When I was a child, my mother had a friend, Danielle Aird who was married to a goldsmith, Neil Aird. We visited his shop in downtown Kingston where I grew up and it was jewellery like i had never seen before - completely modernw with non-traditional shapes and compositions. I had never known that this type of jewellery could exist; it intrigued me. By the time I was a teenager, I was looking for an extra-curricular activity and Neil recommended a jewellery course at a nearby college. This was my first experience with metal and although I didn't fall in love with it at that time, when I came back to it in my early twenties I was ready to take the plunge and was hooked for life!

Future Primitive / Stick, Stone, Bone / Specimen I sterling silver, composite material, larimar, copper minerals, steel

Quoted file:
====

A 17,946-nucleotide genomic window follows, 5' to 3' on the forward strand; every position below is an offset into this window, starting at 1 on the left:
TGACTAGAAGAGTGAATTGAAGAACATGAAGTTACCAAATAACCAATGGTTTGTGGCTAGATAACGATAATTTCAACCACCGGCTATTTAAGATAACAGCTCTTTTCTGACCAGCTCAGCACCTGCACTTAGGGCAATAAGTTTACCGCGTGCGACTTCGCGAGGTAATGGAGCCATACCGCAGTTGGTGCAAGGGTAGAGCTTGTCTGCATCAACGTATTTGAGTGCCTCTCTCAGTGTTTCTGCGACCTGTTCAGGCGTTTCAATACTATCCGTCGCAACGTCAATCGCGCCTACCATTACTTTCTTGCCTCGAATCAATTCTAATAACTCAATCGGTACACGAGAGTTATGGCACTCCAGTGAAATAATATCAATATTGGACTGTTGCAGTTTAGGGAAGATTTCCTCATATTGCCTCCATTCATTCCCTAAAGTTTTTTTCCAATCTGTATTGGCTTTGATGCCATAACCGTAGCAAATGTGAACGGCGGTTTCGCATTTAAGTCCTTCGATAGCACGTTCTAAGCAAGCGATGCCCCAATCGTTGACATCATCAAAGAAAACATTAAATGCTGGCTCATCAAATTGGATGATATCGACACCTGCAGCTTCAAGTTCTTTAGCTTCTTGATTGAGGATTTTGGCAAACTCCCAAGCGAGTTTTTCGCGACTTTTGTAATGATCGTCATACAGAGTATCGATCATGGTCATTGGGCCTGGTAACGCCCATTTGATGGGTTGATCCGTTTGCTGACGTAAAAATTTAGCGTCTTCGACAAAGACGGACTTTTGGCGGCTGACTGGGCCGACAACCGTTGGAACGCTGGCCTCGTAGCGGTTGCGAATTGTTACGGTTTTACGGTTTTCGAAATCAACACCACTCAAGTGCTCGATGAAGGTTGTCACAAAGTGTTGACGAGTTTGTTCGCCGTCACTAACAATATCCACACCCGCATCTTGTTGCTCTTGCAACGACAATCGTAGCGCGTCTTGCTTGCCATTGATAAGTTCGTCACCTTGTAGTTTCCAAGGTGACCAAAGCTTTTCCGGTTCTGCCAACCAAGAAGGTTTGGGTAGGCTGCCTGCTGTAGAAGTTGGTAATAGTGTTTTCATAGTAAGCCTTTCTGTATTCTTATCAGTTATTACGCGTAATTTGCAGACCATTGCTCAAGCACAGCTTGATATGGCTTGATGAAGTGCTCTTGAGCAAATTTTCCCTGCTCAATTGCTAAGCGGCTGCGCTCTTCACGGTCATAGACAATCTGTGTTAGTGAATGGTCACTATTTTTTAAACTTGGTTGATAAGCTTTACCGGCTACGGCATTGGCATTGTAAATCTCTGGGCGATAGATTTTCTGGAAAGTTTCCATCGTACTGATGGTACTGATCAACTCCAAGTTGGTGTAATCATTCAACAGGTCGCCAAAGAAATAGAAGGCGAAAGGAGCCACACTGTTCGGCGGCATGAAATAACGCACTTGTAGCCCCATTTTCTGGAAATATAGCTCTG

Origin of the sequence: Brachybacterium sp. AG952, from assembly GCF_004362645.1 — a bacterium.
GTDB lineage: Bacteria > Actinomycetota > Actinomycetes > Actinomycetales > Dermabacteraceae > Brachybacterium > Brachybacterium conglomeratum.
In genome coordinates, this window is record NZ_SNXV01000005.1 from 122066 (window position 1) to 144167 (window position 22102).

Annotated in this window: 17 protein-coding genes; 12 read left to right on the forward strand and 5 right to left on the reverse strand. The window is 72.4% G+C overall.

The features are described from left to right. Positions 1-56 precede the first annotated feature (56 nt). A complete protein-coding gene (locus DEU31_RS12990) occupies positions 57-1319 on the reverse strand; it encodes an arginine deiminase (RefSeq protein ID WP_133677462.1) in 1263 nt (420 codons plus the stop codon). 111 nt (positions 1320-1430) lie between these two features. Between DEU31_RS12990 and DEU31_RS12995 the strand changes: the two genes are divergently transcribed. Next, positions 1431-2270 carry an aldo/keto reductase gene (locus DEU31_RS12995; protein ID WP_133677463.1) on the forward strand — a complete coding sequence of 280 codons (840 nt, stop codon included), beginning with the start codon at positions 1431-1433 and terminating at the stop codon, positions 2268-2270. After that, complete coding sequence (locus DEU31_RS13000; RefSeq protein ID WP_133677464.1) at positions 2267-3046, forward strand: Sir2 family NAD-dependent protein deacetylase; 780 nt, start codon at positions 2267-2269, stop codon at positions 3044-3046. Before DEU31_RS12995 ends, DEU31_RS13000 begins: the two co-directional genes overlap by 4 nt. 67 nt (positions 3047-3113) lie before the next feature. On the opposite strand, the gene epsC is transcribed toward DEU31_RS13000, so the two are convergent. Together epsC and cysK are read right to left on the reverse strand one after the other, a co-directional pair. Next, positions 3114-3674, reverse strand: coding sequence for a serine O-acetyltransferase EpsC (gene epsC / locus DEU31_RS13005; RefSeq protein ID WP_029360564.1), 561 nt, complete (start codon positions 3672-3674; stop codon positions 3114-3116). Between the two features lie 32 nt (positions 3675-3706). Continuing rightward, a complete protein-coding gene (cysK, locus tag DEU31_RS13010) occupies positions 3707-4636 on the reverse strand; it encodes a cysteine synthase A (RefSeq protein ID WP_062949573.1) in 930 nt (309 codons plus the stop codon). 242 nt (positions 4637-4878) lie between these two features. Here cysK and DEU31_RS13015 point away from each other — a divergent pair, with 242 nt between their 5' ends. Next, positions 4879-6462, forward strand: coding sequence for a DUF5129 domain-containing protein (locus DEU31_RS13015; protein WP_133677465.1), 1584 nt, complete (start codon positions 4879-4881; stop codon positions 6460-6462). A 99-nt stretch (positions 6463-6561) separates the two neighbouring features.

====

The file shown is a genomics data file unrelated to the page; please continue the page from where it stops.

Photo by John Kane Photography

Q: Why do you think jewellery as a creative medium or means of expression, is an important or relevant one? How does jewellery, in your opinion, differ from other creative forms of expression?

Mediums that are worn on the body seem more personal to me and have a lot to do with self-expression and identity. I see jewellery as a medium that reflects the different facets of ourselves; there is something in the durability of metals and stones that make this artform unique. It can be wrapped up in cultural ideals and prestige, but can also address other issues and open up a discussion when used outside of a conventional context. It is incredibly versatile - the way it is embedded in the cultural evolution of humans leads me to believe that it addresses a primal need of self expression..

Future Primitive I sterling silver, composite material, rose quartz, rope
Photo by John Kane Photography

Q: Where do you find inspiration as an artist?